by Daniel Coyle
$18.00; 160 pages
This is indeed a little book. It contains 52 brief techniques for improving skills, based on Daniel Coyle's research into human excellence, and how we get there. What you will not find here is a lengthy treatise expounding Coyle's theory of greatness, with footnotes. That would be The Talent Code. This book is an extended commercial for Coyle's other book, which was apparently effective, because I was curious enough to buy a copy after reading The Little Book of Talent.
The tips you find in this book seem pretty simple. I think that is a feature not a bug. Most excellent coaching seems really simple after the fact. The hard part is doing the right thing at the right time that will help the student push harder than they ever thought they could. With a new batch of tricks, that should help a coach find that right thing faster, and more often. The same idea could easy be expanded to one's self, along the lines of Getting Things Done or the 4-Hour Workweek. Try to find ways to boost yourself just a little bit everyday, and aim for a cumulative effect to achieve a bigger payoff.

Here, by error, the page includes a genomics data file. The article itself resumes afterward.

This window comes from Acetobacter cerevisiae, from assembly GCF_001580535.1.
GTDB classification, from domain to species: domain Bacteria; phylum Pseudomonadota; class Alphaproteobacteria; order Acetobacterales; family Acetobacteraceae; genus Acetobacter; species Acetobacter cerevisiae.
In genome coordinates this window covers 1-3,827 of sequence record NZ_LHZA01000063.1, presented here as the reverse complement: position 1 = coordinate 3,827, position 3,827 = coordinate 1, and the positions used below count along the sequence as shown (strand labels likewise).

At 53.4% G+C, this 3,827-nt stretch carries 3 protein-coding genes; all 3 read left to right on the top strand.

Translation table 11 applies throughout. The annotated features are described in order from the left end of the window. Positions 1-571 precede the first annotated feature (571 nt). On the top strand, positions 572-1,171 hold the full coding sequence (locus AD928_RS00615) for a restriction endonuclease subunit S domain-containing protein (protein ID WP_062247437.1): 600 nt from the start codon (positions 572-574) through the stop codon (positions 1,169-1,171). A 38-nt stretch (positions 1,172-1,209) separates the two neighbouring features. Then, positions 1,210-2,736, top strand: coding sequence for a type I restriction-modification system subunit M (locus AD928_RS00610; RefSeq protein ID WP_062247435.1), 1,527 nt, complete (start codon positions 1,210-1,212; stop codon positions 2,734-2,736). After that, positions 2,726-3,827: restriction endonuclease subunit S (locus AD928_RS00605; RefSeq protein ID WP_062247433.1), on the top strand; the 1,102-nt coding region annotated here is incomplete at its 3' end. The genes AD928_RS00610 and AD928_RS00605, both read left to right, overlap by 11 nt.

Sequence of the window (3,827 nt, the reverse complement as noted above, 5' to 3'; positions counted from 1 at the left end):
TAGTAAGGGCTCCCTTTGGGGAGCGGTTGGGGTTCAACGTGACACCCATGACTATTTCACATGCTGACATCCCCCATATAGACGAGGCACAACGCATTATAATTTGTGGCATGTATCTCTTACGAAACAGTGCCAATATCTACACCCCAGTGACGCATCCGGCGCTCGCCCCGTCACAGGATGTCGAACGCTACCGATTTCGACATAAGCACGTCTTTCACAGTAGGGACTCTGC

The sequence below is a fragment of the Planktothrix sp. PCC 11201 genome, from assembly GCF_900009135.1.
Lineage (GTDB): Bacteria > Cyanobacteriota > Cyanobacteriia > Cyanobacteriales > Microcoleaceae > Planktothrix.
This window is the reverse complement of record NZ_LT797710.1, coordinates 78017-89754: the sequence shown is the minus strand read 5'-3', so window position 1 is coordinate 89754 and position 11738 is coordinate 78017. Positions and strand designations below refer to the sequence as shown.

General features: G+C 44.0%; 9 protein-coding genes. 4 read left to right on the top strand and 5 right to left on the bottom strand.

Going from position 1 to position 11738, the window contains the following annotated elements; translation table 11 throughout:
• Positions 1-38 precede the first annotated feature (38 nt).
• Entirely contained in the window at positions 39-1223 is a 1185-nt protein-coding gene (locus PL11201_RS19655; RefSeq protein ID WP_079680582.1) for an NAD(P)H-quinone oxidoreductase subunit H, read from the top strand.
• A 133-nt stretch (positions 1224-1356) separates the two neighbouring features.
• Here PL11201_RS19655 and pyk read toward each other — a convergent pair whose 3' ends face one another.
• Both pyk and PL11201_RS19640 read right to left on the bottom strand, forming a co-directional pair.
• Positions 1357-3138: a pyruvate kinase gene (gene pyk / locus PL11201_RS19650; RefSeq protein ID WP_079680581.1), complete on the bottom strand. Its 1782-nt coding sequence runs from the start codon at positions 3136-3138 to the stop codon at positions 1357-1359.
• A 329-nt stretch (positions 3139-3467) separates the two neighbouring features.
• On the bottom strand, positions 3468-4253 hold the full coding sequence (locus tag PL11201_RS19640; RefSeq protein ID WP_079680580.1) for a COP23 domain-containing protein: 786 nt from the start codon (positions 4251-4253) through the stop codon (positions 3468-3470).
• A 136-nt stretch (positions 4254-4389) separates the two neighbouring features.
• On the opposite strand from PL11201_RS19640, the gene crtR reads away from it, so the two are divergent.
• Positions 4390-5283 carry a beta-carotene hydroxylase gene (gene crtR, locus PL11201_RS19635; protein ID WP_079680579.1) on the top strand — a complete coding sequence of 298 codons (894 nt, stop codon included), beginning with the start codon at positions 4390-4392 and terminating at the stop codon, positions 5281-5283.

The tips are pretty interesting, and I find them intuitively accurate. They match up with my own experience. What I am less impressed with is Coyle's theoretical framework. The 10,000 hour rule serves nicely as a synecdoche of Coyle's theory:
Rule of Ten Thousand Hours (n): The scientific finding that all world-class experts in every field have spent a minimum of ten thousand hours intensively practicing their craft. While this number is sometimes misinterpreted as a magical threshold, in reality it functions as a rule of thumb underlining a larger truth: Greatness is not born, but grown through deep practice, no matter who you are.
Coyle has a lot of interesting research, but the one thing he can't conquer is the popular impression that some people are born more talented than others. That is because this popular belief is true. The semantic flaw in the popular belief is that we are not born with ready made skills; we have to learn them. Thus is entirely correct to say that all geniuses must perfect their skills through intensive practice. What is missing is the genius had a greater capacity for that talent than you when he started, and if you both went through an identical training regimen, the difference would rapidly become obvious.
The other important thing Coyle has going for him is very few of us are so skilled in anything that we are bumping up against our capacity limits. You can almost always get better at whatever it is you are doing with more effective techniques. The talented people will just learn faster, and learn more than the rest of us. This grates against the American national character, however, so Coyle shouldn't have any trouble finding a willing audience.